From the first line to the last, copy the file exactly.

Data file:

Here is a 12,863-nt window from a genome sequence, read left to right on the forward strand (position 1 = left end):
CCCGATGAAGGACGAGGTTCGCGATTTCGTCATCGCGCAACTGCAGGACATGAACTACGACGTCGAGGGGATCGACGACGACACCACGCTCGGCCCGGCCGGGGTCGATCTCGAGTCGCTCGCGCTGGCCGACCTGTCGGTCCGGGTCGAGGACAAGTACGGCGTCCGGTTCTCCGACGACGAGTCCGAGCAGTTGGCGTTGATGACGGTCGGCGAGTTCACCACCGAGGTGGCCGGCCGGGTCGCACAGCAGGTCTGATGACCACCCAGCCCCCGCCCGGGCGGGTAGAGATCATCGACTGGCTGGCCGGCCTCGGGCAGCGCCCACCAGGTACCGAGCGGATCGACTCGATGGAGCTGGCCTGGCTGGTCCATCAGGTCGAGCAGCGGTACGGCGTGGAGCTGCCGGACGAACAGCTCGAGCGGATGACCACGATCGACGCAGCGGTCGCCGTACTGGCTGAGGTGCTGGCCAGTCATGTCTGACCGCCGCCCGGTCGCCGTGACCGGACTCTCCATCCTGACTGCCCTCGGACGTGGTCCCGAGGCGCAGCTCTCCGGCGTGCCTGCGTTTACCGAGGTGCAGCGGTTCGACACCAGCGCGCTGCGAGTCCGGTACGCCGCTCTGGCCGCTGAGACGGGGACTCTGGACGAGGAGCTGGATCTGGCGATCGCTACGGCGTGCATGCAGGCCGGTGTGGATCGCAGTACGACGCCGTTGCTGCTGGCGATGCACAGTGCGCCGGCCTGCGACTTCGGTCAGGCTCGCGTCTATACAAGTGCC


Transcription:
Here is a 12,863-nt window from a genome sequence, read left to right on the forward strand (position 1 = left end):
CCCGATGAAGGACGAGGTTCGCGATTTCGTCATCGCGCAACTGCAGGACATGAACTACGACGTCGAGGGGATCGACGACGACACCACGCTCGGCCCGGCCGGGGTCGATCTCGAGTCGCTCGCGCTGGCCGACCTGTCGGTCCGGGTCGAGGACAAGTACGGCGTCCGGTTCTCCGACGACGAGTCCGAGCAGTTGGCGTTGATGACGGTCGGCGAGTTCACCACCGAGGTGGCCGGCCGGGTCGCACAGCAGGTCTGATGACCACCCAGCCCCCGCCCGGGCGGGTAGAGATCATCGACTGGCTGGCCGGCCTCGGGCAGCGCCCACCAGGTACCGAGCGGATCGACTCGATGGAGCTGGCCTGGCTGGTCCATCAGGTCGAGCAGCGGTACGGCGTGGAGCTGCCGGACGAACAGCTCGAGCGGATGACCACGATCGACGCAGCGGTCGCCGTACTGGCTGAGGTGCTGGCCAGTCATGTCTGACCGCCGCCCGGTCGCCGTGACCGGACTCTCCATCCTGACTGCCCTCGGACGTGGTCCCGAGGCGCAGCTCTCCGGCGTGCCTGCGTTTACCGAGGTGCAGCGGTTCGACACCAGCGCGCTGCGAGTCCGGTACGCCGCTCTGGCCGCTGAGACGGGGACTCTGGACGAGGAGCTGGATCTGGCGATCGCTACGGCGTGCATGCAGGCCGGTGTGGATCGCAGTACGACGCCGTTGCTGCTGGCGATGCACAGTGCGCCGGCCTGCGACTTCGGTCAGGCTCGCGTCTATACAAGTGCC